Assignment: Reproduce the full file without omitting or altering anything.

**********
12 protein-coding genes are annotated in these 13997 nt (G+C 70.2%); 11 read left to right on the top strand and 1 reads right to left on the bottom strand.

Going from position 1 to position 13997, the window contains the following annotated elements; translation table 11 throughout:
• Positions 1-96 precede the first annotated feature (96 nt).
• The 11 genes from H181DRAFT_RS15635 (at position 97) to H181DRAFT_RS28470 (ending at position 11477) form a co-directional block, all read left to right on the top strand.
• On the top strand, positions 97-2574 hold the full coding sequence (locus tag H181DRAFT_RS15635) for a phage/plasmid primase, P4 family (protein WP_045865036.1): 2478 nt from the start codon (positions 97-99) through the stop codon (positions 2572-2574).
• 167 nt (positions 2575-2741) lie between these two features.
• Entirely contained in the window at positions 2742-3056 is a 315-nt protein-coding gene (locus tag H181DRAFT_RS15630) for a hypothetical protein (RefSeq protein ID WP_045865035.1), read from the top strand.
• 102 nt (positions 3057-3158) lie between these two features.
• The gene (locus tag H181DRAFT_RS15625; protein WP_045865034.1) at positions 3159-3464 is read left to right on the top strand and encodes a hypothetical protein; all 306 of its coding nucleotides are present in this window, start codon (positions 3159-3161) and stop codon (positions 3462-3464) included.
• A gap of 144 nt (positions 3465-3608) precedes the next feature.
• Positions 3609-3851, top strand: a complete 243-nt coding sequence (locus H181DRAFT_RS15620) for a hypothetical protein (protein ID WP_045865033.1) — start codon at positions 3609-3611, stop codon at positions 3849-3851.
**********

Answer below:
12 protein-coding genes are annotated in these 13997 nt (G+C 70.2%); 11 read left to right on the top strand and 1 reads right to left on the bottom strand.

Going from position 1 to position 13997, the window contains the following annotated elements; translation table 11 throughout:
• Positions 1-96 precede the first annotated feature (96 nt).
• The 11 genes from H181DRAFT_RS15635 (at position 97) to H181DRAFT_RS28470 (ending at position 11477) form a co-directional block, all read left to right on the top strand.
• On the top strand, positions 97-2574 hold the full coding sequence (locus tag H181DRAFT_RS15635) for a phage/plasmid primase, P4 family (protein WP_045865036.1): 2478 nt from the start codon (positions 97-99) through the stop codon (positions 2572-2574).
• 167 nt (positions 2575-2741) lie between these two features.
• Entirely contained in the window at positions 2742-3056 is a 315-nt protein-coding gene (locus tag H181DRAFT_RS15630) for a hypothetical protein (RefSeq protein ID WP_045865035.1), read from the top strand.
• 102 nt (positions 3057-3158) lie between these two features.
• The gene (locus tag H181DRAFT_RS15625; protein WP_045865034.1) at positions 3159-3464 is read left to right on the top strand and encodes a hypothetical protein; all 306 of its coding nucleotides are present in this window, start codon (positions 3159-3161) and stop codon (positions 3462-3464) included.
• A gap of 144 nt (positions 3465-3608) precedes the next feature.
• Positions 3609-3851, top strand: a complete 243-nt coding sequence (locus H181DRAFT_RS15620) for a hypothetical protein (protein ID WP_045865033.1) — start codon at positions 3609-3611, stop codon at positions 3849-3851.